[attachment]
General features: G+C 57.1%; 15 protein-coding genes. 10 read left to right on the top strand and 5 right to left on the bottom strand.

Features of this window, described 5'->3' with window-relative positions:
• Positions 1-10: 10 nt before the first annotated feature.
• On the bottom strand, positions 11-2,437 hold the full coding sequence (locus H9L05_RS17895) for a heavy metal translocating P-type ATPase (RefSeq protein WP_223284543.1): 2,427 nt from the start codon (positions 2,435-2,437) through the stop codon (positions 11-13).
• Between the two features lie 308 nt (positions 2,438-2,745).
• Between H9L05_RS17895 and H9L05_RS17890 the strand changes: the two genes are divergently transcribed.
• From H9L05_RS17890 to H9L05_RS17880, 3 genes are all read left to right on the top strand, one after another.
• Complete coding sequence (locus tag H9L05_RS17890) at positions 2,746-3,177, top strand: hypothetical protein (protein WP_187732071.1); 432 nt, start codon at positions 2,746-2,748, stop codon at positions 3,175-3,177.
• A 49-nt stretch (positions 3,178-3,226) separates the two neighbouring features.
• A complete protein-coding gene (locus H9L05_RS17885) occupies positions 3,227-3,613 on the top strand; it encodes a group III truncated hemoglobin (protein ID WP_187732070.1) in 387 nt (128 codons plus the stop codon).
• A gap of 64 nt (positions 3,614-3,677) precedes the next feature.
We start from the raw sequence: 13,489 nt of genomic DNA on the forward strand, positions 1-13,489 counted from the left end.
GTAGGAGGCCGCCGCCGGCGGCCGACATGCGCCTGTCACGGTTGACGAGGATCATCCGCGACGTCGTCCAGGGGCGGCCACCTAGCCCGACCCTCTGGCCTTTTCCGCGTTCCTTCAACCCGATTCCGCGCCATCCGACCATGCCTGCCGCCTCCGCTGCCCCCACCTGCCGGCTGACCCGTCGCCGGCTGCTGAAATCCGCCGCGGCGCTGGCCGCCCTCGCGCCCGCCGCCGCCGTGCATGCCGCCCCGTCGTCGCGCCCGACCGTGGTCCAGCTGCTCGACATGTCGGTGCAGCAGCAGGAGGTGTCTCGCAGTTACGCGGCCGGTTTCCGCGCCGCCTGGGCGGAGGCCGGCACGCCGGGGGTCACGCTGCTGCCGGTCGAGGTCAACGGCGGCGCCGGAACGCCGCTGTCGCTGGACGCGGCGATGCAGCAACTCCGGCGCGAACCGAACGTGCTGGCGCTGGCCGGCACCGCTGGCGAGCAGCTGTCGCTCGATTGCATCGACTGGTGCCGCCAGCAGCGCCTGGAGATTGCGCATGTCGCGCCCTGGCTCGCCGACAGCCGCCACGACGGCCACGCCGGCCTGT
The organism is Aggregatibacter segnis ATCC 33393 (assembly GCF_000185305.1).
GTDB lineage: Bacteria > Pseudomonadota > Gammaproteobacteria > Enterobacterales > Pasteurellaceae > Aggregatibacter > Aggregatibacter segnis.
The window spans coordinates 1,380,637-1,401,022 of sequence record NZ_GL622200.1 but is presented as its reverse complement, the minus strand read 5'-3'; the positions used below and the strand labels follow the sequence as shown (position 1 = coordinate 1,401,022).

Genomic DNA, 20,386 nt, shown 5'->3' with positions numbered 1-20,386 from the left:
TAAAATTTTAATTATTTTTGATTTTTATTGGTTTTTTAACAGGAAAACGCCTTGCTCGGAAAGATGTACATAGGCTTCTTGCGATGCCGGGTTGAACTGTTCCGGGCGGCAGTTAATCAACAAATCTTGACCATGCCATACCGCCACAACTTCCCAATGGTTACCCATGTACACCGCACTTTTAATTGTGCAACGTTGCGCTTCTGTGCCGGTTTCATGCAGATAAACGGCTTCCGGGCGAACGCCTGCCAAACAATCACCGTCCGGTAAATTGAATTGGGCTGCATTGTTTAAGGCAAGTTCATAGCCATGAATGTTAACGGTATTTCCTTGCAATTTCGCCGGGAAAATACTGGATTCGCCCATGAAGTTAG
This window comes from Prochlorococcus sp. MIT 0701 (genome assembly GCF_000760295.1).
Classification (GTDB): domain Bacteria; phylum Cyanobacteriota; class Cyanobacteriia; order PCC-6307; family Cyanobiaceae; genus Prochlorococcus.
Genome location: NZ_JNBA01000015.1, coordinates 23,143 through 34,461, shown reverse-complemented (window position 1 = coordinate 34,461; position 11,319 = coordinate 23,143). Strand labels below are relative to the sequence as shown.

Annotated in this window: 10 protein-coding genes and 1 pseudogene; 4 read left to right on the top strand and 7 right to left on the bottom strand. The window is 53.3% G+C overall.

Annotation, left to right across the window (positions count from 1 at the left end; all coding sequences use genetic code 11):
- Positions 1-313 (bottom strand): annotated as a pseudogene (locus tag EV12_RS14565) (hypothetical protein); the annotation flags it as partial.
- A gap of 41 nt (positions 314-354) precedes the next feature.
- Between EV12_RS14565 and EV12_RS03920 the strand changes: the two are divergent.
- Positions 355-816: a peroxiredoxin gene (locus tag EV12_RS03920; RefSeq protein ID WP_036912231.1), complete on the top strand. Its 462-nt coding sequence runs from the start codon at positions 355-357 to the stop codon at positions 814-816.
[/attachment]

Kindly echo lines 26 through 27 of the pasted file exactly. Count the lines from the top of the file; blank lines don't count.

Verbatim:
- Between EV12_RS14565 and EV12_RS03920 the strand changes: the two are divergent.
- Positions 355-816: a peroxiredoxin gene (locus tag EV12_RS03920; RefSeq protein ID WP_036912231.1), complete on the top strand. Its 462-nt coding sequence runs from the start codon at positions 355-357 to the stop codon at positions 814-816.